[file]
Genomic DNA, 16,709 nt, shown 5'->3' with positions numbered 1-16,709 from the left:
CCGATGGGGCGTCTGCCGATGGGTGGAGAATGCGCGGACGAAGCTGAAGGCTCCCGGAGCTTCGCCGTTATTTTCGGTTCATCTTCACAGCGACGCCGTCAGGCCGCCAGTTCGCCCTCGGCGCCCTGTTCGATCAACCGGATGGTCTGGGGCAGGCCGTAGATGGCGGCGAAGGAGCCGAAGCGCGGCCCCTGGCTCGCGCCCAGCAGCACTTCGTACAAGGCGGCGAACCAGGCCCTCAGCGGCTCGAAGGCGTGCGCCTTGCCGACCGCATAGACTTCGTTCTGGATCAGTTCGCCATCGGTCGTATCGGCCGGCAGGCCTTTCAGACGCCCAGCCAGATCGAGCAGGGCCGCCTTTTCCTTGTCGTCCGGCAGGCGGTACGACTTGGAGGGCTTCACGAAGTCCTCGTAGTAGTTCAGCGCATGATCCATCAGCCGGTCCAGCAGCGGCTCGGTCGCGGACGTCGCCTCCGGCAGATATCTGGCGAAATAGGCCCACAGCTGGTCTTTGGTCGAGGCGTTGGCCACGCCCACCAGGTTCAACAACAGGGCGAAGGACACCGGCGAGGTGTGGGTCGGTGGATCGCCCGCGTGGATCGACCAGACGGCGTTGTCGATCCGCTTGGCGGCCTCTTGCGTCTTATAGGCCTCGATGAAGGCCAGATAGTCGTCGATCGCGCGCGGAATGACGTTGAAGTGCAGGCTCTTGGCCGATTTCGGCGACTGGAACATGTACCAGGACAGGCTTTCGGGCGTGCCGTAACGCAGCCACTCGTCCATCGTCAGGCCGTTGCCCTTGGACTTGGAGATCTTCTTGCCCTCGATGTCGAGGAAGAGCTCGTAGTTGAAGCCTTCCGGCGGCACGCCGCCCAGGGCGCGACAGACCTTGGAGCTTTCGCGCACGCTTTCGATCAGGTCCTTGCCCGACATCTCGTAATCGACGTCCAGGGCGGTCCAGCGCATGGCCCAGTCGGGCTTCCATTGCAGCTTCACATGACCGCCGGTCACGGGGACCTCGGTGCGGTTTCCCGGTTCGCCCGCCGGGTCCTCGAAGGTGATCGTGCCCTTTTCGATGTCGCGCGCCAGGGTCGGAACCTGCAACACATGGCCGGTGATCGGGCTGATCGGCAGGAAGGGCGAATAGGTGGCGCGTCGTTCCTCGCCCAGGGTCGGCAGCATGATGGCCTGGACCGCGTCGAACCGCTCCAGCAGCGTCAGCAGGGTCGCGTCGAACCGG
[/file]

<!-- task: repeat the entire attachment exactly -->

Genomic DNA, 16,709 nt, shown 5'->3' with positions numbered 1-16,709 from the left:
CCGATGGGGCGTCTGCCGATGGGTGGAGAATGCGCGGACGAAGCTGAAGGCTCCCGGAGCTTCGCCGTTATTTTCGGTTCATCTTCACAGCGACGCCGTCAGGCCGCCAGTTCGCCCTCGGCGCCCTGTTCGATCAACCGGATGGTCTGGGGCAGGCCGTAGATGGCGGCGAAGGAGCCGAAGCGCGGCCCCTGGCTCGCGCCCAGCAGCACTTCGTACAAGGCGGCGAACCAGGCCCTCAGCGGCTCGAAGGCGTGCGCCTTGCCGACCGCATAGACTTCGTTCTGGATCAGTTCGCCATCGGTCGTATCGGCCGGCAGGCCTTTCAGACGCCCAGCCAGATCGAGCAGGGCCGCCTTTTCCTTGTCGTCCGGCAGGCGGTACGACTTGGAGGGCTTCACGAAGTCCTCGTAGTAGTTCAGCGCATGATCCATCAGCCGGTCCAGCAGCGGCTCGGTCGCGGACGTCGCCTCCGGCAGATATCTGGCGAAATAGGCCCACAGCTGGTCTTTGGTCGAGGCGTTGGCCACGCCCACCAGGTTCAACAACAGGGCGAAGGACACCGGCGAGGTGTGGGTCGGTGGATCGCCCGCGTGGATCGACCAGACGGCGTTGTCGATCCGCTTGGCGGCCTCTTGCGTCTTATAGGCCTCGATGAAGGCCAGATAGTCGTCGATCGCGCGCGGAATGACGTTGAAGTGCAGGCTCTTGGCCGATTTCGGCGACTGGAACATGTACCAGGACAGGCTTTCGGGCGTGCCGTAACGCAGCCACTCGTCCATCGTCAGGCCGTTGCCCTTGGACTTGGAGATCTTCTTGCCCTCGATGTCGAGGAAGAGCTCGTAGTTGAAGCCTTCCGGCGGCACGCCGCCCAGGGCGCGACAGACCTTGGAGCTTTCGCGCACGCTTTCGATCAGGTCCTTGCCCGACATCTCGTAATCGACGTCCAGGGCGGTCCAGCGCATGGCCCAGTCGGGCTTCCATTGCAGCTTCACATGACCGCCGGTCACGGGGACCTCGGTGCGGTTTCCCGGTTCGCCCGCCGGGTCCTCGAAGGTGATCGTGCCCTTTTCGATGTCGCGCGCCAGGGTCGGAACCTGCAACACATGGCCGGTGATCGGGCTGATCGGCAGGAAGGGCGAATAGGTGGCGCGTCGTTCCTCGCCCAGGGTCGGCAGCATGATGGCCTGGACCGCGTCGAACCGCTCCAGCAGCGTCAGCAGGGTCGCGTCGAACCGG